Ideas from 'Propositions' by Trenton Merricks [2015], by Theme Structure

[found in 'Propositions' by Merricks,Trenton [OUP 2015,978-0-19-873256-3]].

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2. Reason / E. Argument / 1. Argument
Arguers often turn the opponent's modus ponens into their own modus tollens
3. Truth / F. Semantic Truth / 2. Semantic Truth
'Snow is white' only contingently expresses the proposition that snow is white
4. Formal Logic / D. Modal Logic ML / 1. Modal Logic
Simple Quantified Modal Logc doesn't work, because the Converse Barcan is a theorem
4. Formal Logic / D. Modal Logic ML / 7. Barcan Formula
The Converse Barcan implies 'everything exists necessarily' is a consequence of 'necessarily, everything exists'
5. Theory of Logic / J. Model Theory in Logic / 1. Logical Models
Sentence logic maps truth values; predicate logic maps objects and sets
9. Objects / E. Objects over Time / 12. Origin as Essential
In twinning, one person has the same origin as another person
19. Language / A. Nature of Meaning / 1. Meaning
I don't accept that if a proposition is directly about an entity, it has a relation to the entity
19. Language / A. Nature of Meaning / 4. Meaning as Truth-Conditions
A sentence's truth conditions depend on context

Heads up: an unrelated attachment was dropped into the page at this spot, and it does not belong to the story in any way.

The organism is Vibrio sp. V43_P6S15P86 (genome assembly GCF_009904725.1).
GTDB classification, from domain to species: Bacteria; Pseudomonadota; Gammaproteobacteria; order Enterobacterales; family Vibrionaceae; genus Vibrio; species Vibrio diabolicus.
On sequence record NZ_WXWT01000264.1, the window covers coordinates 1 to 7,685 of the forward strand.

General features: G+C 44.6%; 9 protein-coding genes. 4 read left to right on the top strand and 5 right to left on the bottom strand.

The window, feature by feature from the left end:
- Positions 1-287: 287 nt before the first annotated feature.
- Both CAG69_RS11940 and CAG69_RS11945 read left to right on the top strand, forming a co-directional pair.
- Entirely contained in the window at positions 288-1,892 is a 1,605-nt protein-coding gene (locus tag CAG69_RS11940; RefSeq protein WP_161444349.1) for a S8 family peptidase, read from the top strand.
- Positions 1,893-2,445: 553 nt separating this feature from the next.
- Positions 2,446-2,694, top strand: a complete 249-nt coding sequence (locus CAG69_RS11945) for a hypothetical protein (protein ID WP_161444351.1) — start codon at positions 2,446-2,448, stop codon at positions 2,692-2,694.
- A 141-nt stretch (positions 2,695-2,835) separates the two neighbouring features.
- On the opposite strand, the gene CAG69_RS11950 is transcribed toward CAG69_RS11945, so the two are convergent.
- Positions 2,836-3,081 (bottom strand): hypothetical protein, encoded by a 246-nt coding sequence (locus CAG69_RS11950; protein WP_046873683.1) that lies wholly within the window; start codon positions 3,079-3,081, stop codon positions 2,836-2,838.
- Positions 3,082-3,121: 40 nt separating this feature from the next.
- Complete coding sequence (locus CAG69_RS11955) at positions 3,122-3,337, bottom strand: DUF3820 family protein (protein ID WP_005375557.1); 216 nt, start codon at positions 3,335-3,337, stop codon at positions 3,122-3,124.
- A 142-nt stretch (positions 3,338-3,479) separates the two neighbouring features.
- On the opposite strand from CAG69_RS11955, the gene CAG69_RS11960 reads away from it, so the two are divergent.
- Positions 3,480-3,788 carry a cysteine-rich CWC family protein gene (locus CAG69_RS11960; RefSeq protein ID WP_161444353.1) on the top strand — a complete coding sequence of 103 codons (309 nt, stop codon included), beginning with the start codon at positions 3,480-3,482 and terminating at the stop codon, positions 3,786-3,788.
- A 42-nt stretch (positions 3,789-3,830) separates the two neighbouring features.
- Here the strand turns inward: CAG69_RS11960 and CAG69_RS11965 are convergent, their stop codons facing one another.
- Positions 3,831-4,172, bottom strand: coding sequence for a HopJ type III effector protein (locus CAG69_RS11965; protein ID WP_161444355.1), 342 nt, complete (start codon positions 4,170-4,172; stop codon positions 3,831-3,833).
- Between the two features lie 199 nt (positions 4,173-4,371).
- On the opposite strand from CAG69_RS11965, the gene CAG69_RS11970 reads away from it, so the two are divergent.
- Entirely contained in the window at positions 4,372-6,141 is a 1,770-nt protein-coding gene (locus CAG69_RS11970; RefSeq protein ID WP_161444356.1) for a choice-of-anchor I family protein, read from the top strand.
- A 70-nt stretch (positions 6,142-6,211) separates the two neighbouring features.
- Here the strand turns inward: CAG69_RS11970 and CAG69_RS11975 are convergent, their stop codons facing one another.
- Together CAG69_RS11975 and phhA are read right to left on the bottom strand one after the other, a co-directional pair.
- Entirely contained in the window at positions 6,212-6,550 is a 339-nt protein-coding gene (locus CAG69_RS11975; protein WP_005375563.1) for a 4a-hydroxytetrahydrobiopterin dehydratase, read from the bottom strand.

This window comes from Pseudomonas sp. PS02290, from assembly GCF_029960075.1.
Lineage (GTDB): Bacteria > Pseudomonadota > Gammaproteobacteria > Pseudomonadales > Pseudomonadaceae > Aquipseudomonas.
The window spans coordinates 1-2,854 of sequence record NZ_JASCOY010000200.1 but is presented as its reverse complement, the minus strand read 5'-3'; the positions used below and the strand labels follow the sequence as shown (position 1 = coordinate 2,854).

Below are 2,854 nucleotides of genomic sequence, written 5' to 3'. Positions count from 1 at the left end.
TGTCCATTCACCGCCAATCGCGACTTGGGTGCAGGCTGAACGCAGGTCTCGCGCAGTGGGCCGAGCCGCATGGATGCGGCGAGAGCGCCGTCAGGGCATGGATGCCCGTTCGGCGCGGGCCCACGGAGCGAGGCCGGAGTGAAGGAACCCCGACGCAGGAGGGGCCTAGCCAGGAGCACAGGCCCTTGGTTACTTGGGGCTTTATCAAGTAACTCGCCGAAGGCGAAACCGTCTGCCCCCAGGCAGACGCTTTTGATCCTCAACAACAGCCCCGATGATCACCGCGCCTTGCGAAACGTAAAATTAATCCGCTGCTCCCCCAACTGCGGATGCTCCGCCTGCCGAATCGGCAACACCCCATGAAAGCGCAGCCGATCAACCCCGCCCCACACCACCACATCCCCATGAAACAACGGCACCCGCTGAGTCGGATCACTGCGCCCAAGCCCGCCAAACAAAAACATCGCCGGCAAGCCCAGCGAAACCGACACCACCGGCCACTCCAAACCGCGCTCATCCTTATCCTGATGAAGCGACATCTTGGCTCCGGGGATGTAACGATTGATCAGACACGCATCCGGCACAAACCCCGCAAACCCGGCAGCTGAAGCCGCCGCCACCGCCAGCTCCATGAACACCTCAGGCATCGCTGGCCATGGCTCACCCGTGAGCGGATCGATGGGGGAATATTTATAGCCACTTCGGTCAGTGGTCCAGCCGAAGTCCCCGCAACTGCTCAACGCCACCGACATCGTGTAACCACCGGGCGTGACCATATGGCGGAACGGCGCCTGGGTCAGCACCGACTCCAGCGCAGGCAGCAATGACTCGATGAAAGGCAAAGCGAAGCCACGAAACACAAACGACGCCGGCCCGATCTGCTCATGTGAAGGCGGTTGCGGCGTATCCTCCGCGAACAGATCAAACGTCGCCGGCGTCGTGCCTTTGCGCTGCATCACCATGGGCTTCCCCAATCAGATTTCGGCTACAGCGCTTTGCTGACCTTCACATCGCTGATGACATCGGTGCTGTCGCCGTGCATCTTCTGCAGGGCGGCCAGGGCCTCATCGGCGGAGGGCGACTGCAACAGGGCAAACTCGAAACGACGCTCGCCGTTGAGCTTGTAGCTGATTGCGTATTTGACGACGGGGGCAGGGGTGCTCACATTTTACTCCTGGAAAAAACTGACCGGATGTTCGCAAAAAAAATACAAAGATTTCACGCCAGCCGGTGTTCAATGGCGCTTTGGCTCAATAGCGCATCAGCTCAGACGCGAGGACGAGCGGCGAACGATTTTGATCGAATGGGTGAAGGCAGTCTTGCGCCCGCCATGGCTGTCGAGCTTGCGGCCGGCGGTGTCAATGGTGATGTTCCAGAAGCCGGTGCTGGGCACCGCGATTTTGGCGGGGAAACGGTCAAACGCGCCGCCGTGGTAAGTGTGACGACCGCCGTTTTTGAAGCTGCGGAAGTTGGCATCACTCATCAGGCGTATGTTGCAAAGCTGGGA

19. Language / D. Propositions / 1. Propositions
Propositions are standardly treated as possible worlds, or as structured
'Cicero is an orator' represents the same situation as 'Tully is an orator', so they are one proposition
19. Language / D. Propositions / 2. Abstract Propositions / a. Propositions as sense
Propositions are necessary existents which essentially (but inexplicably) represent things
True propositions existed prior to their being thought, and might never be thought
The standard view of propositions says they never change their truth-value
19. Language / D. Propositions / 3. Concrete Propositions
Propositions can be 'about' an entity, but that doesn't make the entity a constituent of it
Early Russell says a proposition is identical with its truthmaking state of affairs
19. Language / D. Propositions / 5. Unity of Propositions
Unity of the proposition questions: what unites them? can the same constituents make different ones?
We want to explain not just what unites the constituents, but what unites them into a proposition